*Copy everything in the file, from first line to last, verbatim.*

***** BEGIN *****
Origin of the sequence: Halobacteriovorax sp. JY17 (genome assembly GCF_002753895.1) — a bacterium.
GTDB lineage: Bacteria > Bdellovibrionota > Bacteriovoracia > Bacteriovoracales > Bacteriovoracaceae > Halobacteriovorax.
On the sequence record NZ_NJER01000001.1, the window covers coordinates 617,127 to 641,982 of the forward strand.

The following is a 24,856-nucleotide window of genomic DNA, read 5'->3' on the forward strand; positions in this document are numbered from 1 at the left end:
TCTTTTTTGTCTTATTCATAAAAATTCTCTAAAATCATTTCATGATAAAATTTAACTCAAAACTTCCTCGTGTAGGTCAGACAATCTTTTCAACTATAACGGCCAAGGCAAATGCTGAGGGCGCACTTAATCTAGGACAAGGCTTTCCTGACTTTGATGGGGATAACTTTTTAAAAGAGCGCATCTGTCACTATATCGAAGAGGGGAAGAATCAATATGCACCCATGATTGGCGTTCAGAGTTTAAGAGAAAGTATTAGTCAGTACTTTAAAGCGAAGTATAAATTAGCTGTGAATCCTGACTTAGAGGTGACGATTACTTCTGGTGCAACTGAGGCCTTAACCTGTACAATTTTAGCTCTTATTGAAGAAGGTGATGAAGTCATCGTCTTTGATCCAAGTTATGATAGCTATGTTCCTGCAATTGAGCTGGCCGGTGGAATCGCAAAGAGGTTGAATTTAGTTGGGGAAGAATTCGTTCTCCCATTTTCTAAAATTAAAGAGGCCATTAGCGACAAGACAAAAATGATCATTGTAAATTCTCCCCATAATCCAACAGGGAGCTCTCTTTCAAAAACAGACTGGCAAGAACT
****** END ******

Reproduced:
Origin of the sequence: Halobacteriovorax sp. JY17 (genome assembly GCF_002753895.1) — a bacterium.
GTDB lineage: Bacteria > Bdellovibrionota > Bacteriovoracia > Bacteriovoracales > Bacteriovoracaceae > Halobacteriovorax.
On the sequence record NZ_NJER01000001.1, the window covers coordinates 617,127 to 641,982 of the forward strand.

The following is a 24,856-nucleotide window of genomic DNA, read 5'->3' on the forward strand; positions in this document are numbered from 1 at the left end:
TCTTTTTTGTCTTATTCATAAAAATTCTCTAAAATCATTTCATGATAAAATTTAACTCAAAACTTCCTCGTGTAGGTCAGACAATCTTTTCAACTATAACGGCCAAGGCAAATGCTGAGGGCGCACTTAATCTAGGACAAGGCTTTCCTGACTTTGATGGGGATAACTTTTTAAAAGAGCGCATCTGTCACTATATCGAAGAGGGGAAGAATCAATATGCACCCATGATTGGCGTTCAGAGTTTAAGAGAAAGTATTAGTCAGTACTTTAAAGCGAAGTATAAATTAGCTGTGAATCCTGACTTAGAGGTGACGATTACTTCTGGTGCAACTGAGGCCTTAACCTGTACAATTTTAGCTCTTATTGAAGAAGGTGATGAAGTCATCGTCTTTGATCCAAGTTATGATAGCTATGTTCCTGCAATTGAGCTGGCCGGTGGAATCGCAAAGAGGTTGAATTTAGTTGGGGAAGAATTCGTTCTCCCATTTTCTAAAATTAAAGAGGCCATTAGCGACAAGACAAAAATGATCATTGTAAATTCTCCCCATAATCCAACAGGGAGCTCTCTTTCAAAAACAGACTGGCAAGAACT